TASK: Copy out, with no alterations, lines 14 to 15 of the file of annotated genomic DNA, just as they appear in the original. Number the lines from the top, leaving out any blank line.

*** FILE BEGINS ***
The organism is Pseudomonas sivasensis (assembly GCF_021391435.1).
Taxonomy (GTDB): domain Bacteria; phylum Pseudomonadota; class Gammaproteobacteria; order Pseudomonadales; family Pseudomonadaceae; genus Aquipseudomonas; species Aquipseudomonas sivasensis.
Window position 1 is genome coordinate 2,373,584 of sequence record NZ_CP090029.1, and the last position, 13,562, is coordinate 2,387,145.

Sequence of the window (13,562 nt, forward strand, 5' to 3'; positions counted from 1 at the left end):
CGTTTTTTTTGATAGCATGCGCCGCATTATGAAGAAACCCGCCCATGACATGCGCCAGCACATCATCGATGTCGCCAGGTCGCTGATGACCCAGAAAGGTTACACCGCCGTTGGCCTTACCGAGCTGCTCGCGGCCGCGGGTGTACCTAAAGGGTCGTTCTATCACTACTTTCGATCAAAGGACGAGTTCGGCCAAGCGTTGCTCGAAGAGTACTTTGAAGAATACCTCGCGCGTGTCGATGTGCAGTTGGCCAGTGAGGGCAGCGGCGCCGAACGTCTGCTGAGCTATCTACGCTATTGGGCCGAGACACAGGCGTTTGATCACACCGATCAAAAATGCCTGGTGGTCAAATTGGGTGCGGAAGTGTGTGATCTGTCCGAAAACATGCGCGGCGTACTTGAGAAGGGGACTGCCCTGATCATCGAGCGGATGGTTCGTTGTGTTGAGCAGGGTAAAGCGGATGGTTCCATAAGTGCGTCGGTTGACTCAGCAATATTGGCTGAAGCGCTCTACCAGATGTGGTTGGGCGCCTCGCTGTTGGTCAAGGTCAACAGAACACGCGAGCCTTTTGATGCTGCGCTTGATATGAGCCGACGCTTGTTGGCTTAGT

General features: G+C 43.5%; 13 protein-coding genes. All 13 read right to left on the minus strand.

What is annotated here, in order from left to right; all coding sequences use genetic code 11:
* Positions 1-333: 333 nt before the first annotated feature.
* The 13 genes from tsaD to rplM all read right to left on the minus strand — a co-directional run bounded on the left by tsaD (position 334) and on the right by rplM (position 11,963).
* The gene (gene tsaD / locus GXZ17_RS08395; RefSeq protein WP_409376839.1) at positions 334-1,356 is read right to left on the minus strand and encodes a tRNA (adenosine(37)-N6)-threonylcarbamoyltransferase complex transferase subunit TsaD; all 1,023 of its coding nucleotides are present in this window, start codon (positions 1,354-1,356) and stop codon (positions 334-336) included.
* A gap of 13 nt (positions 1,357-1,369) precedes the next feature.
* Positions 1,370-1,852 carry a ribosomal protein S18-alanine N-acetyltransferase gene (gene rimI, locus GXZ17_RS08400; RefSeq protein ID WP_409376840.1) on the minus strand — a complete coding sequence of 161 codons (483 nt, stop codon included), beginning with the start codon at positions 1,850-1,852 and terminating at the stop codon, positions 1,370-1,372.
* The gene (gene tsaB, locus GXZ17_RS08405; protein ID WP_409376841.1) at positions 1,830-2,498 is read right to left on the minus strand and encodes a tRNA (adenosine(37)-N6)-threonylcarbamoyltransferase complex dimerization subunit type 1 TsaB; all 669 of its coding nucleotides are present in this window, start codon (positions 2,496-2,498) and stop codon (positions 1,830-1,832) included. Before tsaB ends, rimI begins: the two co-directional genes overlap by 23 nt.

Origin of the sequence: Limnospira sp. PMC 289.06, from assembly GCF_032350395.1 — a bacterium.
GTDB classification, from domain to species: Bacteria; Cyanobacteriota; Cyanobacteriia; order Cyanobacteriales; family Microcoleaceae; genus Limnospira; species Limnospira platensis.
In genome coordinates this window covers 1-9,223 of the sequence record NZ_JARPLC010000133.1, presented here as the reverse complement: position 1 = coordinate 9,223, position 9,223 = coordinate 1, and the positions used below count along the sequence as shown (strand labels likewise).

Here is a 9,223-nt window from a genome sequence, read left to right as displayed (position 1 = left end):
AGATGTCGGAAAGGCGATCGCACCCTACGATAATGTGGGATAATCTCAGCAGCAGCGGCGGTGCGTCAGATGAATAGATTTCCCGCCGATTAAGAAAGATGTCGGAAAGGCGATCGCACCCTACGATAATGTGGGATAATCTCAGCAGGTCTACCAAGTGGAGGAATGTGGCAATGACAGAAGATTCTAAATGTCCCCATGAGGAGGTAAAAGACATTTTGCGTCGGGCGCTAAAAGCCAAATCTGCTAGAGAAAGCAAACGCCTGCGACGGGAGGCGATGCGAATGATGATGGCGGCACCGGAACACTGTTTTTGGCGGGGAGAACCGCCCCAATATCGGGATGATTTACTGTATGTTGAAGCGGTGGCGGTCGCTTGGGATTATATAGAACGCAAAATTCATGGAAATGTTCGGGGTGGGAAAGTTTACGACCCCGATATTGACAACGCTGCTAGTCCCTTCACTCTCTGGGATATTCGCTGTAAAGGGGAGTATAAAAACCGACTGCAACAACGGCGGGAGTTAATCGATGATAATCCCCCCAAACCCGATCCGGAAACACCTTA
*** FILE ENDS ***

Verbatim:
Origin of the sequence: Limnospira sp. PMC 289.06, from assembly GCF_032350395.1 — a bacterium.
GTDB classification, from domain to species: Bacteria; Cyanobacteriota; Cyanobacteriia; order Cyanobacteriales; family Microcoleaceae; genus Limnospira; species Limnospira platensis.